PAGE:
Category #3: I want to exercise, but I have doubts or fears.
You are in this category if you have doubts or fears—about your physical capabilities, getting injured, how you look in workout clothes, whether you will be good at it, looking foolish, being uncoordinated, etc.
Helpful hints: Getting your doctor’s OK beforehand should confirm that you are healthy enough for exercise. Warm up and stretch prior to a workout to minimize the chances of injury and stick to lower impact activities until you build your strength and confidence.
If you feel self-conscious or doubt your abilities, work out in the privacy of your home.
Category #4: I try to exercise, but then I just quit.
This would describe you if you have had a history of trying various forms of exercise but never really sticking to anything.
Helpful hints: If you are in this category, first you need to stop “trying” to exercise—instead commit to doing it! As Master Yoda said, “Do or do not. There is no try.”
It’s especially important to select an activity that you like—that way you will be more likely to stick to it. Pay close attention to your progress and note how good you feel after working out.
Category #5: I exercise but I’m in a rut.
You may be in this category if you have done the same form of exercise for a long time and have not switched it up or increased it in any way.
Helpful hints: While you should be commended for getting some exercise, it is time to shake up your routine. This can be done a few different ways—either increase your workout time (such as from 30 to 45 minutes, or 45 minutes to an hour), add another day per week to your regimen, or take on a new activity in addition to what you already do.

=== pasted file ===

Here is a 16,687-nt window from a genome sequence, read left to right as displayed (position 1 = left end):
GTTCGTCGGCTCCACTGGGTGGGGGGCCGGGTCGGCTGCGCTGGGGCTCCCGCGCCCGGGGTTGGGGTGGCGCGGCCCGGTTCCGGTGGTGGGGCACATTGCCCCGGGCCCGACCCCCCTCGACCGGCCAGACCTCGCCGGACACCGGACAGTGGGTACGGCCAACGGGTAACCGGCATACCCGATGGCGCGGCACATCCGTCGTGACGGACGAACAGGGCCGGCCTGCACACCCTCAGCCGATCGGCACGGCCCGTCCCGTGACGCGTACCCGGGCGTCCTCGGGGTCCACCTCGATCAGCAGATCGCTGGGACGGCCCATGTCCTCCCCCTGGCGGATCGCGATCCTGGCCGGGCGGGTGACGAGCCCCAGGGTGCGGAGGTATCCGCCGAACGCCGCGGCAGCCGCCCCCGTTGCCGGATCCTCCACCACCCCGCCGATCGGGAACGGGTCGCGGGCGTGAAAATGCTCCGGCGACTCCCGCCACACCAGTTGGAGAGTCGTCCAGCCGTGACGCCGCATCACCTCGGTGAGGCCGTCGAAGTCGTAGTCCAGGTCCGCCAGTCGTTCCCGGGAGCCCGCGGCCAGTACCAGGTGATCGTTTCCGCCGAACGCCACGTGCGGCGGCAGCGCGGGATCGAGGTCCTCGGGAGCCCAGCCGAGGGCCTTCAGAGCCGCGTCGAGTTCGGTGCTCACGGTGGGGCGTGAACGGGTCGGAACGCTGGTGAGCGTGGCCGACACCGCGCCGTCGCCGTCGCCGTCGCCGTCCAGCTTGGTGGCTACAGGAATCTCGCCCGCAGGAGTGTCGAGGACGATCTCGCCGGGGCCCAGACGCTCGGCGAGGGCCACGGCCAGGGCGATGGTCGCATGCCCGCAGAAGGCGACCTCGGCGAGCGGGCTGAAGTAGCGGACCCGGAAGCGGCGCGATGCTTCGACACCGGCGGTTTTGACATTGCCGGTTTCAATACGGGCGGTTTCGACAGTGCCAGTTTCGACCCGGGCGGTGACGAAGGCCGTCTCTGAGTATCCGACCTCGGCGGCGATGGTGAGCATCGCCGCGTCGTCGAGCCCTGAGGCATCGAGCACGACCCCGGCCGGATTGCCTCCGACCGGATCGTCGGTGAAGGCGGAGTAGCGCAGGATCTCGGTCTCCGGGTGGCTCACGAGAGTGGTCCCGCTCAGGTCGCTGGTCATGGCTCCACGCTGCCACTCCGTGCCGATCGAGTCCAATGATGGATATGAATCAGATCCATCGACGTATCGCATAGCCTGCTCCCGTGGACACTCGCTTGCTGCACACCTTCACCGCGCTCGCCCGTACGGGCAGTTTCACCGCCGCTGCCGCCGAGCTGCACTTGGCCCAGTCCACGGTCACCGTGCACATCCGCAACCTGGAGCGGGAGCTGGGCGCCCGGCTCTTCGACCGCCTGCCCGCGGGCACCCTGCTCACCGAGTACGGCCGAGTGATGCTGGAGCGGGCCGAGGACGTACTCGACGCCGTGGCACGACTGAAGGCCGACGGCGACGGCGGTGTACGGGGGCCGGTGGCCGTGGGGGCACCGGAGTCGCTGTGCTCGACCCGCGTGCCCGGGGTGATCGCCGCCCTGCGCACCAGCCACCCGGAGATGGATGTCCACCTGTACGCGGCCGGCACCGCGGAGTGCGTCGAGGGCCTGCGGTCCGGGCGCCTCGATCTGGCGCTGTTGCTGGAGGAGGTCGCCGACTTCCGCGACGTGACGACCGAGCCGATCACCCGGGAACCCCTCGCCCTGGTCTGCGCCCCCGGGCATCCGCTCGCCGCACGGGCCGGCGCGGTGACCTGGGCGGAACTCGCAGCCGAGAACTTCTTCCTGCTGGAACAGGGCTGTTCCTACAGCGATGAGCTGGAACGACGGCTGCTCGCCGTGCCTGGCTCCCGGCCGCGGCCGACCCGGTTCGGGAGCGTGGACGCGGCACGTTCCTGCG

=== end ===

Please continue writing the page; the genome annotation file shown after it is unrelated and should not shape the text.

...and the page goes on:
General tips for your success
No matter what your exercise situation is, here are some general tips to help pave the way for your success:
Step 4. Stay motivated
Here are some strategies you can use to help stay on track and keep your motivation level high:
Track your progress and celebrate your little victories along the way. It is much easier to stay motivated when you look back and see how far you’ve come and how you’ve improved.
Get a buddy. You are far less likely to skip a workout if you have someone counting on you to show up.
Make your goals challenging but realistic. If you start by running two miles, don’t expect to suddenly run a half-marathon. Graduate to a 5K, then maybe five miles, and work your way up with more reasonable goals in between.
Make the time. Remember that we have the time for whatever we make the time for. Make the time for exercise.
Join a class. Classes can be a lot of fun and when you are having fun, you will find yourself looking forward to your workouts instead of dreading them.
Listen to upbeat, motivating music. Create a high-energy playlist of music you like.
Watch TV. Put a TV set in your home workout area.
Consider a personal trainer. Having to be accountable to someone else can increase your motivation to stick to your fitness routine.
It’s time for you to get on the exercise bandwagon NOW. No more excuses! See all the wonderful things that regular exercise can do for you….and you’ll probably live longer as a result!
You can do it, you deserve it, and I am rooting for you!
To your health,
PS: I walk my talk here, my friend. At age 60 and as a 4th degree blackbelt in karate, after 19 years of training I have changed martial arts disciplines and am now working towards a new blackbelt in mixed martial arts.